As I'm sure we're all aware by now
, Fox News recently ran a less-than well-informed look at BioWare's Mass Effect, specifically the dirty, dirty sex filled virtual-rape mini games that it doesn't, in fact, contain.
Near as I can tell, there's no sense in retreading topics that have already been surely overtread by now -- that Fox News isn't exactly known for its "Fair and Balanced" coverage, that the so-called experts on the show were anything but, that the round-table discussion at the end of the segment was an embarassing example of just how far into the sand members of the news media are apparently willing to stick their heads. But there is one topic that I think maybe hasn't seen quite the degree of attention that it should.
This attack on Mass Effect isn't *just* an attack on Mass Effect. It's an attack on any attempt to introduce mature, adult topics or situations into video games. Which, as video games attempt to grow into their own as a legitimate art form, is something we'll hopefully start to see more and more of. Assuming reactions like this don't turn developers and publishers off this sort of content.
I blogged a few months back about how games really need to try growing up a little bit, how they need to start treating sex and sexual situations in grown up ways. And even though some of the romance subplot in Mass Effect was a little be cheesy, let's be fair, it's a fricking space opera, some degree of cheese is to be expected. And even with all that cheese, the infamous love scene was still handled in a way that was logical within the confines of the games story and the characters' motivations. It wasn't an excuse to showcase ridiculously proportioned jubblies
, it didn't turn sex into a goofy porn-inspired mini-game
. It tackled the subject respectfully.
And what does Mass Effect get for its trouble? Contempt from a bunch of people who don't have the foggiest idea what they're talking about.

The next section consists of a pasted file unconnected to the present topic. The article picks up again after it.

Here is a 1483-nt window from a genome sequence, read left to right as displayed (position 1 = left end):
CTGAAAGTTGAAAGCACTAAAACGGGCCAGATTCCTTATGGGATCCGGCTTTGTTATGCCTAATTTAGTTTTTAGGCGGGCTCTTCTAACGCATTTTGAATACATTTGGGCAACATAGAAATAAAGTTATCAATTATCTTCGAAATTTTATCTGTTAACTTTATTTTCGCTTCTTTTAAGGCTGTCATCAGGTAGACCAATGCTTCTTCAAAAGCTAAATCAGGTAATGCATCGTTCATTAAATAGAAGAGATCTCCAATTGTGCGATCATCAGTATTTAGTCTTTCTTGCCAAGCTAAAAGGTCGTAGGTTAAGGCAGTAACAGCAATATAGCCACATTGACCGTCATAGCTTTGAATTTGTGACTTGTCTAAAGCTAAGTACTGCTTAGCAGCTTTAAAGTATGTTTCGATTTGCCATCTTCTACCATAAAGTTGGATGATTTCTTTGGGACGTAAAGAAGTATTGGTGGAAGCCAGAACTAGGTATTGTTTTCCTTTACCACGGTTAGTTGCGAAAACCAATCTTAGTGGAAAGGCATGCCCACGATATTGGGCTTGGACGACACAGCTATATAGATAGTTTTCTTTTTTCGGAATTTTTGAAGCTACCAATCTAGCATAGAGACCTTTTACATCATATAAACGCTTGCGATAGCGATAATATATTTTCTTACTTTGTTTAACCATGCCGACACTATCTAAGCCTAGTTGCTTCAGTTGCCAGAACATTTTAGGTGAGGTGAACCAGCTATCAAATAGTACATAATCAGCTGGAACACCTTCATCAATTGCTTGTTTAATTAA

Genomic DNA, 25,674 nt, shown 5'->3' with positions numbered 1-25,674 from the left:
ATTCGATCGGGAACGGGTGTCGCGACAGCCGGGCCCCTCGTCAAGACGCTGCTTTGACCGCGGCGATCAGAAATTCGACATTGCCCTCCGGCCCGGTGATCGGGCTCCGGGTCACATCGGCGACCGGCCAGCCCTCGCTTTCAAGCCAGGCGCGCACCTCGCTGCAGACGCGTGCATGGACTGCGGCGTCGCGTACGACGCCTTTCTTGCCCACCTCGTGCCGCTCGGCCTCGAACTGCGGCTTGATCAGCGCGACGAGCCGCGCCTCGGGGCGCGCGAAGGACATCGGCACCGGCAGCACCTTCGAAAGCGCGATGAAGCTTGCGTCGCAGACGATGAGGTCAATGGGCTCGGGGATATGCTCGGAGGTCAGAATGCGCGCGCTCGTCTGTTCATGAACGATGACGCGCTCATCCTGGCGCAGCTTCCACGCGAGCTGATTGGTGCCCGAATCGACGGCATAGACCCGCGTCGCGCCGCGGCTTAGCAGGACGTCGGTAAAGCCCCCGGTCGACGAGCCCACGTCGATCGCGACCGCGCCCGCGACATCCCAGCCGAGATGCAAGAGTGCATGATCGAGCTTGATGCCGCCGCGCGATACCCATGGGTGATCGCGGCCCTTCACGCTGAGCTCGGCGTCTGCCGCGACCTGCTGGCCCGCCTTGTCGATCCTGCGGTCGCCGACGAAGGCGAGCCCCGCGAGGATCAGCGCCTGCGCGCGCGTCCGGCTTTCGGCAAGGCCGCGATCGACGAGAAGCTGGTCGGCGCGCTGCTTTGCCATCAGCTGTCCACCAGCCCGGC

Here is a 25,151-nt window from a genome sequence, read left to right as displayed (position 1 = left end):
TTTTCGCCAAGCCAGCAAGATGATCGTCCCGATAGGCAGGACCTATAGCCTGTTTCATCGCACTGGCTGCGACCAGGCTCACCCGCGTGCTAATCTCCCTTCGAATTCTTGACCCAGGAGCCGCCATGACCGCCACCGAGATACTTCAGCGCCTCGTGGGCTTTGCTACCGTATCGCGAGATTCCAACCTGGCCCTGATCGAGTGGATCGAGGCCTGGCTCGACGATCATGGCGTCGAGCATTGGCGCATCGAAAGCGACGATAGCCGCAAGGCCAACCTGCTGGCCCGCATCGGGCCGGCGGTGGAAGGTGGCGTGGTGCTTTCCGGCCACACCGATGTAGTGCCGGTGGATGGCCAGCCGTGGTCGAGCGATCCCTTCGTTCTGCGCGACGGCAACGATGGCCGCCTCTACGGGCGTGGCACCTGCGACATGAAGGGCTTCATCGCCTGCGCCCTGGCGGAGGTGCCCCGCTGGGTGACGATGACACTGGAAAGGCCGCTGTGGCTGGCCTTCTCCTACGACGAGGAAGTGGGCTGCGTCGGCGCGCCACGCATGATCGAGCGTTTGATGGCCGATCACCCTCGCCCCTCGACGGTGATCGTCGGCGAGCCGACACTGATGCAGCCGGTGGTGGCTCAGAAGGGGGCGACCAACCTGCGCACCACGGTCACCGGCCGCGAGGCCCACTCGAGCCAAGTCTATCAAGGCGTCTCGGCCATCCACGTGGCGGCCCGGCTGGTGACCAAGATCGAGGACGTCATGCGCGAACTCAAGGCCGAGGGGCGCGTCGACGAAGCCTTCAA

Perhaps the most perverse part of this controversy is the fact that there *are* games out that are much closer to the description that Fox slapped onto Mass Effect. Games where the sole point seems to be getting your virtual avatar a little virtual lovin' from a variety of virtual hotties. So while Fox missed the point by attacking Mass Effect something it isn't even guitly of, they dropped the ball a second time by remaining oblivious to the existence of the sorts of games that are exactly what they accused Mass Effect of being. And while I shudder to imagine how Fox News would have covered Japanese hentai gaming, at least that topic would have given them some excuse for their apparent disgust at the whole thing.
Obviously we've still got a ways to go before adult topics and situations are treated as something more than eye-candy for the lonely, or a way to inspire an awkward stiffy from the gamer who hasn't seen much action lately, but I still think it's someplace the industry needs to start heading towards as we struggle to achieve a greater degree of respect for video games as an art form unto itself. Mass Effect, for all its problems, at least takes one small step in that direction. And for that, they should be commended.